Wednesday, January 16, 2013


I am becoming more and more excited about our upcoming trip.

I have been to Paris only once, on a whirlwind tour of Europe with my Dad when I was in high school, and we did not spend much time in Paris on that trip (two days and three nights).

On this trip, we have available only eight full days (not including travel days)—but eight days in Paris is better than no days in Paris, and we have prepared an itinerary that interests us and, by and large, is not dependent upon good weather.

On Saturday, we intend to remain out and about all day, weather permitting, in order to ward off fatigue. We intend to explore six churches: Eglise Saint-Gervais-Saint-Protais, Eglise Saint-Louis-en-I’lle, Cathédrale Notre-Dame de Paris, La Sainte-Chapelle, Eglise Saint-Julien-le-Pauvre and Église Saint-Séverin.

On Sunday, we shall spend the morning in Le Marais. We plan to attend Sunday Service at Église Saint-Paul-Saint-Louis (which recently completed a multi-year restoration) and explore the church afterward. We intend to spend the rest of the morning at Musée Cognacq-Jay. After the museum visit, we plan to assemble a lunch at the many excellent Jewish delicatessens and bakeries in Le Marais.

On Sunday afternoon, we have tickets for a performance of Charpentier’s “David et Jonathas” at l'Opéra Comique, which performs at Salle Favart. (Charpentier was for many years Master Of Music at Eglise Saint-Paul-Saint-Louis, the church we will have visited that morning.) After the opera performance, we intend to explore two more churches: Eglise Saint-Eustache and Basilique Notre-Dame-des-Victoires (the latter is Lully’s final resting place; Opera Of The French Baroque is definitely the theme of our day). Our Sunday dinner will be at Chez Chartier—Andrew says everyone must go to Chez Chartier at least once, and I have never been to Chez Chartier.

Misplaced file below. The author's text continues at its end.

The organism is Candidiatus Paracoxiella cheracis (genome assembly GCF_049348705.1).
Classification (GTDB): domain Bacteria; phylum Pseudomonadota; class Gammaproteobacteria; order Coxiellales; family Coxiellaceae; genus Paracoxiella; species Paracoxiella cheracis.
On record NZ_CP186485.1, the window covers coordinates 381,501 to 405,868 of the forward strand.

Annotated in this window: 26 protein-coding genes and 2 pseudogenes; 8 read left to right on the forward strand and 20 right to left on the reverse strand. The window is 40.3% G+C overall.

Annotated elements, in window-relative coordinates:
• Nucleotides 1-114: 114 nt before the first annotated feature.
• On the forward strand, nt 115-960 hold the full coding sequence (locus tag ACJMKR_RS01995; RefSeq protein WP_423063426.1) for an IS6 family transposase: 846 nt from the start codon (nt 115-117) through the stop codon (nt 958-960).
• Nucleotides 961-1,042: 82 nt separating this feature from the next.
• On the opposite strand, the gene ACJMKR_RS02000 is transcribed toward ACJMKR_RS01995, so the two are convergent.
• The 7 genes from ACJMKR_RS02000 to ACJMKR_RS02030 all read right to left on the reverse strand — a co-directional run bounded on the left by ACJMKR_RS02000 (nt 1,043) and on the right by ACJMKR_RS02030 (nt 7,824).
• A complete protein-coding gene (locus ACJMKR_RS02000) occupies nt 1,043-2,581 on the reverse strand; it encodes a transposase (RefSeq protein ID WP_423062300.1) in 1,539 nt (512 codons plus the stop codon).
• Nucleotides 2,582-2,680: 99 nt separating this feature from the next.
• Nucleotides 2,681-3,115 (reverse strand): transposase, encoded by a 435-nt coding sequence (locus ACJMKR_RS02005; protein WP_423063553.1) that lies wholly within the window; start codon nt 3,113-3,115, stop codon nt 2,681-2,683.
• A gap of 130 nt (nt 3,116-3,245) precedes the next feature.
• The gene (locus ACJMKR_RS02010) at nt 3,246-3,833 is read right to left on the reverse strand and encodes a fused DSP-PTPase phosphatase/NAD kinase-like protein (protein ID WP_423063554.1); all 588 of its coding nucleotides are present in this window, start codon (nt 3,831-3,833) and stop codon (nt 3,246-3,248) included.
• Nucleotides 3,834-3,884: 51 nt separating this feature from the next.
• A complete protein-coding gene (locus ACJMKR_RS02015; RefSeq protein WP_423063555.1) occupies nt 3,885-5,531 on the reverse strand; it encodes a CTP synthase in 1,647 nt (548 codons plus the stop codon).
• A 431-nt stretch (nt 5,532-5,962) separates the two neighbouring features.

Monday is built around Les Invalides. We shall first explore two nearby churches: Basilique Saint-Clothilde and Eglise Saint-Francois-Xavier. At Les Invalides, we shall visit the two Invalides churches, Église du Dôme and Cathédrale Saint-Louis des Invalides, and then spend the rest of the day exploring Musée de l'Armée.

Early Tuesday morning, we shall visit two churches, Eglise Saint-Sulpice and Abbaye de Saint-Germain-des-Prés, and afterward spend the rest of the day at Musée d'Orsay. On Tuesday evening, we have tickets for a performance of Mussorgsky’s “Khovanshchina” at L'Opéra Bastille.

Wednesday, Thursday and Friday shall be devoted to Musée du Louvre. According to Andrew and Alex, we should be able to visit approximately forty per cent of the Louvre in three daylong visits. (In 2004, during a spate of very bad weather, Andrew and Alex spent six consecutive days at the Louvre, from open to close, and managed to see approximately eighty per cent of the collection. During those six days, there were portions of the Louvre Andrew and Alex visited over and over and over, and we probably shall do much the same on this trip: lots of backing and filling.)

Andrew and Alex have a system for visiting the Louvre, and we plan to observe the formalities on each of the three days.